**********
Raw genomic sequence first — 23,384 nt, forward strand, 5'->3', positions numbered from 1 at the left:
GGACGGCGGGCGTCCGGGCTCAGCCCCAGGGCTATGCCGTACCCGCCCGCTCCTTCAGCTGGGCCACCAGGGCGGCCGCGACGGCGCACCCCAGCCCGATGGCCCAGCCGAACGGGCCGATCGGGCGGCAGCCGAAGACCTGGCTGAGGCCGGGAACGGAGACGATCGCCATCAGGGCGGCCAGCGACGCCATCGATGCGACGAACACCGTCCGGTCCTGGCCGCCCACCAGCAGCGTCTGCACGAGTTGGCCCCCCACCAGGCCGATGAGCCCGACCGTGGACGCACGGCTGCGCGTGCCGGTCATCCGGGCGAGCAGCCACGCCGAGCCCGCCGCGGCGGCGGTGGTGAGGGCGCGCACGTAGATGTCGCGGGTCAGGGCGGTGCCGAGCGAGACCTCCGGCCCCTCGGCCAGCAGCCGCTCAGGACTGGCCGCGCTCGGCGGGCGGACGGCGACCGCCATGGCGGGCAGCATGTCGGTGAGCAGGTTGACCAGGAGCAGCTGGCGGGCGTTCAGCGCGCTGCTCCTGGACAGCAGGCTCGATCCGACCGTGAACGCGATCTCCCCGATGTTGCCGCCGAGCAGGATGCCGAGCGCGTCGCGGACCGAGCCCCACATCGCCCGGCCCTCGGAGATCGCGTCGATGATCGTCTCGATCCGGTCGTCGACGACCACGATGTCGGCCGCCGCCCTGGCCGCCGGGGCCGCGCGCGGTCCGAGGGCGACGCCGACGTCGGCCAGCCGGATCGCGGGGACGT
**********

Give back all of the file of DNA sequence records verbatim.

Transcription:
Raw genomic sequence first — 23,384 nt, forward strand, 5'->3', positions numbered from 1 at the left:
GGACGGCGGGCGTCCGGGCTCAGCCCCAGGGCTATGCCGTACCCGCCCGCTCCTTCAGCTGGGCCACCAGGGCGGCCGCGACGGCGCACCCCAGCCCGATGGCCCAGCCGAACGGGCCGATCGGGCGGCAGCCGAAGACCTGGCTGAGGCCGGGAACGGAGACGATCGCCATCAGGGCGGCCAGCGACGCCATCGATGCGACGAACACCGTCCGGTCCTGGCCGCCCACCAGCAGCGTCTGCACGAGTTGGCCCCCCACCAGGCCGATGAGCCCGACCGTGGACGCACGGCTGCGCGTGCCGGTCATCCGGGCGAGCAGCCACGCCGAGCCCGCCGCGGCGGCGGTGGTGAGGGCGCGCACGTAGATGTCGCGGGTCAGGGCGGTGCCGAGCGAGACCTCCGGCCCCTCGGCCAGCAGCCGCTCAGGACTGGCCGCGCTCGGCGGGCGGACGGCGACCGCCATGGCGGGCAGCATGTCGGTGAGCAGGTTGACCAGGAGCAGCTGGCGGGCGTTCAGCGCGCTGCTCCTGGACAGCAGGCTCGATCCGACCGTGAACGCGATCTCCCCGATGTTGCCGCCGAGCAGGATGCCGAGCGCGTCGCGGACCGAGCCCCACATCGCCCGGCCCTCGGAGATCGCGTCGATGATCGTCTCGATCCGGTCGTCGACGACCACGATGTCGGCCGCCGCCCTGGCCGCCGGGGCCGCGCGCGGTCCGAGGGCGACGCCGACGTCGGCCAGCCGGATCGCGGGGACGT